Dense Fog over Kansas

Dense Fog Advisory issued by Goodland Kansas on 19 August 2019 (Click to enlarge)

Dense Fog developed over portions of the central Plains on Monday morning, 19 August 2019; The Goodland Kansas office of the National Weather Service issued Dense Fog Advisories for part of their County Warning Area, as shown above.  A variety of satellite-based products are useful for monitoring dense for from satellite.  The one used for the longest time is the so-called Night Fog Brightness Temperature Difference field, shown below, that detects (in blue/cyan, in the default AWIPS color enhancement used) clouds that contain water droplets.  Small water droplets do not emit 3.9 µm radiation as a blackbody would, but they do emit 10.3 µm radiation as a blackbody.  Thus the brightness temperature that is computed by detecting via satellite the amount of radiation emitted and converting those numbers of photons to an emitting temperature (a conversion that does assume blackbody emission!) will be warmer for 10.3 µm radiation than for at 3.9 µm radiation.  An animation of that field is shown below.

GOES-16 ABI ‘Night Fog’ brightness temperature difference field (10.3 µm – 3.9 µm), 1026 – 1421 UTC on 19 August 2019 (Click to animate)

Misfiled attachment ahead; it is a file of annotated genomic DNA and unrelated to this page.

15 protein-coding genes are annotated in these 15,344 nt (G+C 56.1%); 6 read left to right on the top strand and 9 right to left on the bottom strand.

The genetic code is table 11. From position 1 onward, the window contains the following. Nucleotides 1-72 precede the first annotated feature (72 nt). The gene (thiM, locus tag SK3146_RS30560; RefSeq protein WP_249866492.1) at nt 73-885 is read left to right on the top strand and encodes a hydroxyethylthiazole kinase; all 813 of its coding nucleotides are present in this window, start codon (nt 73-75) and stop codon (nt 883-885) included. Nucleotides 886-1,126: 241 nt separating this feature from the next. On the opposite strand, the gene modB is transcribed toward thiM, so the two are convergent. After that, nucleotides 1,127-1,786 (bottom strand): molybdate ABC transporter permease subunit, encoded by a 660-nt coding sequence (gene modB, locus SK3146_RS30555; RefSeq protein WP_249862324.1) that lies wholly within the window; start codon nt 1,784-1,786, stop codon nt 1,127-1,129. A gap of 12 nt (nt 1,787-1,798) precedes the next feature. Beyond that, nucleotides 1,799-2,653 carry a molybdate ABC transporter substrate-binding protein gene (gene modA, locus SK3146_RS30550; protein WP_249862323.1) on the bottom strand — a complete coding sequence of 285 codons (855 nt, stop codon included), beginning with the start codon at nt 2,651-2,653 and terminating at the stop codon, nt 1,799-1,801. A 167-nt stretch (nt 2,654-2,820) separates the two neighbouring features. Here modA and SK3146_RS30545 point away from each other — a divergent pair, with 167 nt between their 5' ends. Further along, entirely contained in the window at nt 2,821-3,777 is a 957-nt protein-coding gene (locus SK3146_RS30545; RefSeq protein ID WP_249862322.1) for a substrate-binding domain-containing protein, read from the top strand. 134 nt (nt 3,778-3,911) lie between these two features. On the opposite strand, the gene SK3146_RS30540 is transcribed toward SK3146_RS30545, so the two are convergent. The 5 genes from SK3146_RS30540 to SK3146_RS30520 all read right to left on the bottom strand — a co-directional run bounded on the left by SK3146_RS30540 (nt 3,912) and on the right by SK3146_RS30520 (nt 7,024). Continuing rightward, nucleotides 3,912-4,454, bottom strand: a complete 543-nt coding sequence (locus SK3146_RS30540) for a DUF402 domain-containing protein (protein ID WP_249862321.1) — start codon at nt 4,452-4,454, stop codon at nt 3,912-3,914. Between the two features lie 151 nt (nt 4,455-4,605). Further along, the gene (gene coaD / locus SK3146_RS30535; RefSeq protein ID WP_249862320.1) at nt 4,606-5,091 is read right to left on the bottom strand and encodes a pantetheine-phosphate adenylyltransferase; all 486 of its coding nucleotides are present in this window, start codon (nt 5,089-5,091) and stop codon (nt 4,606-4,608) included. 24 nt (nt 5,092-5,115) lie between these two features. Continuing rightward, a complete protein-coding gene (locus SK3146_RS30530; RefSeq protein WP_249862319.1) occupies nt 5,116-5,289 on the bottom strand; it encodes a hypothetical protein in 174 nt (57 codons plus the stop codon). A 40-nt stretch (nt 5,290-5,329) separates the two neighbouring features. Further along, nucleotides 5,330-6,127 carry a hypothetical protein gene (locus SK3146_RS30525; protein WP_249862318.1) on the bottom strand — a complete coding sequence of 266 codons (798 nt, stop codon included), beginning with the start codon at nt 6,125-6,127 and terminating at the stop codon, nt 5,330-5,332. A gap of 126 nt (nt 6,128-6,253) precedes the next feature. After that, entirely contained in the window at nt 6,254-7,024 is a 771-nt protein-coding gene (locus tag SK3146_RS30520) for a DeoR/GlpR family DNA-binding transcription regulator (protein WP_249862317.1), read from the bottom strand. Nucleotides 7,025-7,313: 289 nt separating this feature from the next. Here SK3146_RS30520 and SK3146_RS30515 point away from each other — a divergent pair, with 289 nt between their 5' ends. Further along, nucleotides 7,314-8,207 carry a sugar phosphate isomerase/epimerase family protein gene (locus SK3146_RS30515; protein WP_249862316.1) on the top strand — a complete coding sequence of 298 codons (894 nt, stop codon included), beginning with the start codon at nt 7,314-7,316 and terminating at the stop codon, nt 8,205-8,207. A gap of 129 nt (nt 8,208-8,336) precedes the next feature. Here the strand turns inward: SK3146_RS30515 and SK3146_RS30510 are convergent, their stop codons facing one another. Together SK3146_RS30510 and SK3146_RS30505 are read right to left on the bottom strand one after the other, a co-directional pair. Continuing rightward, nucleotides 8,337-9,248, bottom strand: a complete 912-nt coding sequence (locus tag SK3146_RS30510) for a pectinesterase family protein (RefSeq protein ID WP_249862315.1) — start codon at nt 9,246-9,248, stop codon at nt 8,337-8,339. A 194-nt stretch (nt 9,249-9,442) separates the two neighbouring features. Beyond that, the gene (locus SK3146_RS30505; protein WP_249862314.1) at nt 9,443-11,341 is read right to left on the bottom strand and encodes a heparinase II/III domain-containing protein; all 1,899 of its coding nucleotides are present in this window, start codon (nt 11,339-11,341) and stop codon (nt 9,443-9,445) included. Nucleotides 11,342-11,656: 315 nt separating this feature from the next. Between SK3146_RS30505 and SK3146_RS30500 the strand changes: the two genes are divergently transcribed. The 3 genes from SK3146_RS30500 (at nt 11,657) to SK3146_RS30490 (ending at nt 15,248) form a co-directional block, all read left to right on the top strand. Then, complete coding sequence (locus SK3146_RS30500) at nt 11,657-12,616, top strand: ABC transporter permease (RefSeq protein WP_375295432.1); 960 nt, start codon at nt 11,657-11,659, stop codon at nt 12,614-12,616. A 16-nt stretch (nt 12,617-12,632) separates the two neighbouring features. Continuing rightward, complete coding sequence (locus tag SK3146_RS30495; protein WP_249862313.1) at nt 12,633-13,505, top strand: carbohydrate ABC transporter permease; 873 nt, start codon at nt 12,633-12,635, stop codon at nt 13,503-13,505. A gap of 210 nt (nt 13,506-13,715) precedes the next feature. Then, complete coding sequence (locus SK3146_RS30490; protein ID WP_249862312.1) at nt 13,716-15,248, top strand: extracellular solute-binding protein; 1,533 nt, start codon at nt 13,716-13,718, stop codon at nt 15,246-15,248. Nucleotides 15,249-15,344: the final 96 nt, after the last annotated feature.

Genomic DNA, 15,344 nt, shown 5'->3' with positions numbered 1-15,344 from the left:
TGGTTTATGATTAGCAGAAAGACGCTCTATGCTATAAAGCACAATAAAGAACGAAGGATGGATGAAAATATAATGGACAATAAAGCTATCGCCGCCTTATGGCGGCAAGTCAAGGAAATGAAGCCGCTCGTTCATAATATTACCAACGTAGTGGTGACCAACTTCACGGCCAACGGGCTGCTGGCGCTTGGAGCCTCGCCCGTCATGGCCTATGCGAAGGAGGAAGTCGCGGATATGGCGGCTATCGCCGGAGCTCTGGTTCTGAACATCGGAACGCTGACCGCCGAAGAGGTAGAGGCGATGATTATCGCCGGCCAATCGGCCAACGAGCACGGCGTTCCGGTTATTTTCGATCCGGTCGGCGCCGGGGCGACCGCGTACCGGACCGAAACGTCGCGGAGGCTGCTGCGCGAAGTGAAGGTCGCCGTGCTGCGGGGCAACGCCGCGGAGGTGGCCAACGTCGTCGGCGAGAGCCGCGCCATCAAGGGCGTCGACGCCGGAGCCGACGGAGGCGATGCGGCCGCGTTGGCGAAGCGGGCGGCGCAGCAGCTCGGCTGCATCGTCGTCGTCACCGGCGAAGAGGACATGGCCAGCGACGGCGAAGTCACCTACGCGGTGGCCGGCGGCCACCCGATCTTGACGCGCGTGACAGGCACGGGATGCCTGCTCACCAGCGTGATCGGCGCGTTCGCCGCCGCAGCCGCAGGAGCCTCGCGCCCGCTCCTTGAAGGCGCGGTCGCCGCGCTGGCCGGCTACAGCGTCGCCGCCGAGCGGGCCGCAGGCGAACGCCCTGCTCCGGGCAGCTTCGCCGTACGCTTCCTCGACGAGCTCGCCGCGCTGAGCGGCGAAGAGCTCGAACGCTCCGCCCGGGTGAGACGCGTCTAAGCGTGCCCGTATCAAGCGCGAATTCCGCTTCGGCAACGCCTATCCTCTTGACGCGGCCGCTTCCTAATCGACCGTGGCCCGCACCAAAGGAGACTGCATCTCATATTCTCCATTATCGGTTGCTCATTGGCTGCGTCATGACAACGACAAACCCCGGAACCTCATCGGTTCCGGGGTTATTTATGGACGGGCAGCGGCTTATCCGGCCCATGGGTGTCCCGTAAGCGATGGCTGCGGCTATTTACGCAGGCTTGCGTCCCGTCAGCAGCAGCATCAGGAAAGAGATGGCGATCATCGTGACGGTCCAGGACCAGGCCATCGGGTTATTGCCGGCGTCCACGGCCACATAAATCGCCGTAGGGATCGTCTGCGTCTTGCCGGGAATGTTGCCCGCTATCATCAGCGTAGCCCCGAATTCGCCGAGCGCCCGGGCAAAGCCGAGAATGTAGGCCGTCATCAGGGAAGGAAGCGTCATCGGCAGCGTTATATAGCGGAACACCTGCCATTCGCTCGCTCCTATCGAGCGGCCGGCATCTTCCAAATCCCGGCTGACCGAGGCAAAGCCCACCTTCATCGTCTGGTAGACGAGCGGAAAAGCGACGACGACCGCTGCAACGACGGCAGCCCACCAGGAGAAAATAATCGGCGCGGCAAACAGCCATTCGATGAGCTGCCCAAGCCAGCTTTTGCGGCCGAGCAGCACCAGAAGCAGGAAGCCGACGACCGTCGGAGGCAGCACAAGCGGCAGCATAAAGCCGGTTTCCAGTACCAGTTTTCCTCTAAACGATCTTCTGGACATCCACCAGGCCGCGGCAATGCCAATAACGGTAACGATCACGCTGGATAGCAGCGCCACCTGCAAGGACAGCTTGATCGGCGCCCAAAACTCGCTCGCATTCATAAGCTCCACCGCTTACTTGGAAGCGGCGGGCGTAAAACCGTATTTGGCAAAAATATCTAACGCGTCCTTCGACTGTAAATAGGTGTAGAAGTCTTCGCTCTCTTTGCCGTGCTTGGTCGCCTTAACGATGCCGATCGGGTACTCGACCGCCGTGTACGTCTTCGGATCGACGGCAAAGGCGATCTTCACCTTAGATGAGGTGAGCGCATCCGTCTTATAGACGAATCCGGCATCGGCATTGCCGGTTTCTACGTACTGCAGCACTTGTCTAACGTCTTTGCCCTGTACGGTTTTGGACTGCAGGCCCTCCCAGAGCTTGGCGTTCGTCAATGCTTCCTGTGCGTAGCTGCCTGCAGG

Note in the animation above that dense fog over the higher Plains or western Kansas and Nebraska is well-articulated by this field; dense fog over Iowa and eastern Nebraska is not depicted with clarity. The animation also shows a well-known feature of the Night Fog Brightness Temperature difference field — it loses a signal during sunrise as the amount of reflected 3.9 µm radiation increases.

GOES-R IFR Probability fields, below for the same time, better capture the horizontal extent of low ceilings and reduced visibilities (i.e., IFR conditions) in this case by marrying the brightness temperature difference field with low-level saturation as predicted by the Rapid Refresh model. If satellite detection suggests clouds are present — or likely — and low-level saturation is predicted by the model, then IFR Probabilities will be large. The animation below highlights the IFR conditions over western Nebraska and Kansas — but it also highlight IFR conditions in eastern Nebraska and western Iowa, regions that the Night Fog brightness temperature difference does not capture dramatically. Note that during the animation, IFR probability fields can change quickly — as updated Rapid Refresh data (that is, a more recent model run that is often more accurate) are incorporated into the algorithm.

GOES-R IFR Probabilities, 1026 – 1431 UTC on 19 August 2019 (Click to enlarge)

Because the Night Fog brightness temperature difference does not outline fog features well in eastern Nebraska and Iowa, the Nighttime microphysics Red/Green/Blue composite, that uses the Night Fog Brightness temperature difference as its green component (Night Time Microphysics Quick Guide), similarly does not outline them, unlike IFR Probability. Be alert to the strengths and weaknesses of the product used for detecting fog.

Night time Microphysics RGB, Night Fog Brightness Temperature Difference, and GOES-16 IFR Probabililty, all at 1026 UTC on 19 August 2019 (Click to enlarge)